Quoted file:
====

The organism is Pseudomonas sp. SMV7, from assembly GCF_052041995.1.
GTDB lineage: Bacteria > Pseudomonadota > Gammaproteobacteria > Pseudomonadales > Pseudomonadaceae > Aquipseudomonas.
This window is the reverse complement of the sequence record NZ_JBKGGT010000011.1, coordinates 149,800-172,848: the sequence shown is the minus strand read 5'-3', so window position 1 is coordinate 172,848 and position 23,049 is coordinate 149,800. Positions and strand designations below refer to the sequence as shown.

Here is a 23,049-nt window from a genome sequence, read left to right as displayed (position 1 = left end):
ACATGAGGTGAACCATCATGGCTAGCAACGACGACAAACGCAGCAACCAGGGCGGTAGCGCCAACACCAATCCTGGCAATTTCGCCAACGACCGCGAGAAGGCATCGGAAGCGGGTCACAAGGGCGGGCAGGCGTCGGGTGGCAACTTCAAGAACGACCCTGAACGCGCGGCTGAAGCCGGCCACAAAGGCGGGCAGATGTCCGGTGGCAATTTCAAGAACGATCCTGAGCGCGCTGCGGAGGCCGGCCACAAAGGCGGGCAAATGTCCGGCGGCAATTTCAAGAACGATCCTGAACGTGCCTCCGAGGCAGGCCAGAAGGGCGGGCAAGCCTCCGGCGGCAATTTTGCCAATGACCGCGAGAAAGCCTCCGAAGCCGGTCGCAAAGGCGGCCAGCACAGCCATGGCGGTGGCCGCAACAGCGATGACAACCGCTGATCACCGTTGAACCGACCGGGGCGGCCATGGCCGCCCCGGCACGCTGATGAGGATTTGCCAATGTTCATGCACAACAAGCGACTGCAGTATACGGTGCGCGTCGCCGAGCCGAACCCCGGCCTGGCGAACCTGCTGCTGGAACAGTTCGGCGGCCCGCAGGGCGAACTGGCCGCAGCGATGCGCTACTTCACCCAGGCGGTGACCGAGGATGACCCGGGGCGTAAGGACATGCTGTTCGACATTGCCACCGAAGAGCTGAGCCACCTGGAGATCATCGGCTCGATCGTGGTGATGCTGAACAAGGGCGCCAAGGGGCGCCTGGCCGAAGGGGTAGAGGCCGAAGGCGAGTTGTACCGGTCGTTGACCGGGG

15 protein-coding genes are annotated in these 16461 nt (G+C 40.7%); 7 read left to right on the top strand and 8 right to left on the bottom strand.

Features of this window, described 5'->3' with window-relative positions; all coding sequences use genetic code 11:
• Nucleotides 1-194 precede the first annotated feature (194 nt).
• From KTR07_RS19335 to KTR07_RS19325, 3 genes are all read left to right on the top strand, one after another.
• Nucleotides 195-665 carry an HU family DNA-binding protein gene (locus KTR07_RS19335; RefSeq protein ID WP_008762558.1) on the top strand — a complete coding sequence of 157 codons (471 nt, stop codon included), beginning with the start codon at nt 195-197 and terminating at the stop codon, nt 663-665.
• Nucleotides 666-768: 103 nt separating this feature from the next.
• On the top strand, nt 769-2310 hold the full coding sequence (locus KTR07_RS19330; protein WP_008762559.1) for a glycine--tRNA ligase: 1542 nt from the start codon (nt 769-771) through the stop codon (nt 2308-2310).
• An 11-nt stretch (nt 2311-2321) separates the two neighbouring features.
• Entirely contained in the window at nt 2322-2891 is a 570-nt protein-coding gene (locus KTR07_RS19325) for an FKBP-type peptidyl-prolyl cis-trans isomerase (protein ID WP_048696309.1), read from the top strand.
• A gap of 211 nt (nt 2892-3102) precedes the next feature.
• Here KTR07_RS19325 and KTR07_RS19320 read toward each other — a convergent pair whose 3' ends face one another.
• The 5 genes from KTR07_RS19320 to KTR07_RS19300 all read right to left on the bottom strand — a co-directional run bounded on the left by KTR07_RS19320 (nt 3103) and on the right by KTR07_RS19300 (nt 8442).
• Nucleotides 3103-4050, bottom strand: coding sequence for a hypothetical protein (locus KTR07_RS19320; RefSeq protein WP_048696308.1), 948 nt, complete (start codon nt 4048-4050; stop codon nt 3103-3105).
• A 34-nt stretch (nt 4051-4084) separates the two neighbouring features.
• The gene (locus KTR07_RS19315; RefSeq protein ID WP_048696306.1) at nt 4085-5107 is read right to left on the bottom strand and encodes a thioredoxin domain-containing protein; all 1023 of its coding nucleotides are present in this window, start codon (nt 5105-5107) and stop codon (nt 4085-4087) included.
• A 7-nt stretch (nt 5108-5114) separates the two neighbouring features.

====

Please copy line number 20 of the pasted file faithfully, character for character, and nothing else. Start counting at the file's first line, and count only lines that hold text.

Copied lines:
• The gene (locus KTR07_RS19315; RefSeq protein ID WP_048696306.1) at nt 4085-5107 is read right to left on the bottom strand and encodes a thioredoxin domain-containing protein; all 1023 of its coding nucleotides are present in this window, start codon (nt 5105-5107) and stop codon (nt 4085-4087) included.